We can't keep you from getting pinched if you've neglected to deck yourself in verdant hues this St. Patrick's Day, but we can help keep you in the spirit of green with these energy-saving apps. Of course, we'd never tease you so mercilessly with a collection of "green apps" without also pointing out our jolly supply of leprechaun and other St. Patrick's Day screensavers. Without further ado, make merry with these eco-minded downloads.
Edison for XP and Windows Vista is the newest one-stop app for monitoring how much energy and money you save when you tighten up your computer's sleep and shutdown schedules. A slider lets you decide after how many minutes you want to shut down your computer's display and hard drive during the peak work day. You can program differing criteria for off hours. Manual customization is also possible if you need to ease into greener computing.
How many extra pages do you generally recycle after printing a page from a Web site? We all agree, it's better for the environment if you can avoid inking up those unwanted extras in the first place. The free GreenPrint World and premium GreenPrint Home Premium can help.
Vista users wishing to shrink their energy footprint a size can get started with Vista Battery Saver, a freeware app that disables certain Vista features, particularly when your power reserves dip below a predefined threshold. This app is especially useful for owners of Vista laptops who are running on limited batteries.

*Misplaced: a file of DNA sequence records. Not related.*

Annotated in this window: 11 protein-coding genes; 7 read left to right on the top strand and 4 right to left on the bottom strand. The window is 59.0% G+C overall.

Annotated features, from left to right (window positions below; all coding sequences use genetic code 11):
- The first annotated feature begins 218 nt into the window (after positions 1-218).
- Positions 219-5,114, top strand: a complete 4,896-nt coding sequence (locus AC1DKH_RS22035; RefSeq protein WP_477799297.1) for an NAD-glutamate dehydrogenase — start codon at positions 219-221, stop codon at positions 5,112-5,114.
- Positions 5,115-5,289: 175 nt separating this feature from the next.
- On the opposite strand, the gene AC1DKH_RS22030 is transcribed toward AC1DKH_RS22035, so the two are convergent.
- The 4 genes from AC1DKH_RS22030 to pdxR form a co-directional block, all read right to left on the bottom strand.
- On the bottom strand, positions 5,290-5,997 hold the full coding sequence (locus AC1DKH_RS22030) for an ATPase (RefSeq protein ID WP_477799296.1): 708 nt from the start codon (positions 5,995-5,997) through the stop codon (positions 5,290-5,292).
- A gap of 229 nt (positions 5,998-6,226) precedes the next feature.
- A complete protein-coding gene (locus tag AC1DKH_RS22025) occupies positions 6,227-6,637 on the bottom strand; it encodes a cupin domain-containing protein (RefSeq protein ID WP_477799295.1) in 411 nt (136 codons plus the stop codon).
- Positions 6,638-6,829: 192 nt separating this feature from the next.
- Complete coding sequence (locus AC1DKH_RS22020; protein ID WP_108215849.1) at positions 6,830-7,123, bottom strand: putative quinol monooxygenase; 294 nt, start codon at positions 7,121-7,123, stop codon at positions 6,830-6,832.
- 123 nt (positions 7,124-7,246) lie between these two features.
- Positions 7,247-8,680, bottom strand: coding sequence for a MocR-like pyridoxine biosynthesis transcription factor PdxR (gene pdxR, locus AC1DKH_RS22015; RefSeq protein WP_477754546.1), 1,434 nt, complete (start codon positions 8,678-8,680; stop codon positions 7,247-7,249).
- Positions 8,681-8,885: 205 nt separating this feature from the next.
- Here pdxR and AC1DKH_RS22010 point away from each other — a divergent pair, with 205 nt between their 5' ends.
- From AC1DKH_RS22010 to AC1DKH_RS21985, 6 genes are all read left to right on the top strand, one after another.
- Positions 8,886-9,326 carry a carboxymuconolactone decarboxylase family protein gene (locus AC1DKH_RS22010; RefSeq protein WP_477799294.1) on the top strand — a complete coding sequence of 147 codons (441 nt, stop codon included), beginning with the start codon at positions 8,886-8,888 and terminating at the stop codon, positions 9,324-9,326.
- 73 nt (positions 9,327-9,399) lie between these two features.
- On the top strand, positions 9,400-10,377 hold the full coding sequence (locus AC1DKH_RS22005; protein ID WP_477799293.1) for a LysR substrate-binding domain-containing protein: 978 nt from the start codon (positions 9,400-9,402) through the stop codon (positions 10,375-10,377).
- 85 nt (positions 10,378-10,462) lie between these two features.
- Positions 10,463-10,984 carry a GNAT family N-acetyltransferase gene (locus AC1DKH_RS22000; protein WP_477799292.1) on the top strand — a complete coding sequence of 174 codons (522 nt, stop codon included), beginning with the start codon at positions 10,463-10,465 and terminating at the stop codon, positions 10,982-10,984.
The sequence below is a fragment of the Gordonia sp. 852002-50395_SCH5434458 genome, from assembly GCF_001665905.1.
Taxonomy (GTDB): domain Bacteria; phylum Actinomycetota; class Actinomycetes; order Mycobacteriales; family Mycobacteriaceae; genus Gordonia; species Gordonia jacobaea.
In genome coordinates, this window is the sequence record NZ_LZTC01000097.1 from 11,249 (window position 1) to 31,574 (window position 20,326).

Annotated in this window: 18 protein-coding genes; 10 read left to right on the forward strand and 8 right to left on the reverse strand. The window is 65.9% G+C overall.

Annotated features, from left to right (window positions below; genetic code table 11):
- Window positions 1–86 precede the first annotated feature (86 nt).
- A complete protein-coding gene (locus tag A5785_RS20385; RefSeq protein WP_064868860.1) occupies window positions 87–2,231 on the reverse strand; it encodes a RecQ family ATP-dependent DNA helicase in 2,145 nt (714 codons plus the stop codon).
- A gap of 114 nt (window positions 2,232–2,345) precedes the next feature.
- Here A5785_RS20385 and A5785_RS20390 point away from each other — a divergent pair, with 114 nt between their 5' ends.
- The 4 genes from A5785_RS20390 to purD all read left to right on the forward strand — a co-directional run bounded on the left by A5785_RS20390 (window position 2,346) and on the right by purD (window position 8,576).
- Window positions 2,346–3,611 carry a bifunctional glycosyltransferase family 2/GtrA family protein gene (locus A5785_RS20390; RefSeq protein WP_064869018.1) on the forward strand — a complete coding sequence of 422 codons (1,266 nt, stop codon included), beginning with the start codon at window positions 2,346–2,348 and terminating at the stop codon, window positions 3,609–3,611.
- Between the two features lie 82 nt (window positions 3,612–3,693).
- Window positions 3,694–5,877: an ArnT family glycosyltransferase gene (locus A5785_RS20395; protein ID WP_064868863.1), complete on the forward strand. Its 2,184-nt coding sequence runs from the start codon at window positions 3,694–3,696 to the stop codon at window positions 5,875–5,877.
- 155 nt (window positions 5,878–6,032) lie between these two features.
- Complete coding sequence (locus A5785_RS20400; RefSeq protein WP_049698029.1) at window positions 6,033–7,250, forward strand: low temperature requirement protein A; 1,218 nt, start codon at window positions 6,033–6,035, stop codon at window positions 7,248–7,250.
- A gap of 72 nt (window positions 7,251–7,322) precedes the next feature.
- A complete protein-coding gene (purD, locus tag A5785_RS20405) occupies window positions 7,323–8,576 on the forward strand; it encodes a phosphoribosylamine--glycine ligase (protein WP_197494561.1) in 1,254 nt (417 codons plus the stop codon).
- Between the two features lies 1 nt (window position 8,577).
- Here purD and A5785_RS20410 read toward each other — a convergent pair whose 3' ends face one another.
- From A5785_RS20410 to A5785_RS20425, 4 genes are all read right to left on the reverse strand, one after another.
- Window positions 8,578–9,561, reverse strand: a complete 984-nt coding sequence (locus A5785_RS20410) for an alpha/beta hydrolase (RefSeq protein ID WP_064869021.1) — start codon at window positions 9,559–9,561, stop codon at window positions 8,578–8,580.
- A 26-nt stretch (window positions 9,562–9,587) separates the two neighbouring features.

A perpetually running computer is an energy-dumping computer. Luckily, even if you're too lazy to shut your computer down yourself, freeware like Auto Shutdown can schedule shutdowns for you. Not only that, this app gives you five modes for taking your rig offline, and lets you program hot key combinations to launch the sleep or "off" mode of your choice without opening the program's interface.
If you've got Google Desktop, Google's Energy-saving gadget will monitor your power savings from your Google Desktop dashboard. You'll have to make some concessions, of course, like letting your computer hibernate or shut down after shorter intervals of idleness, but seeing that you spared enough energy to power a jumbotron at a baseball game may cause you to rethink just how valuable 24-7 access to the computer is to you.
Technician geeks get another take on computer energy usage in SpeedFan, a fast and free, but complex program for accessing fan speeds, temperature, and voltage in PCs with hardware monitor chips. This application won't appeal to, or even make sense, to most average users, but the data-rich app will be a jackpot for some.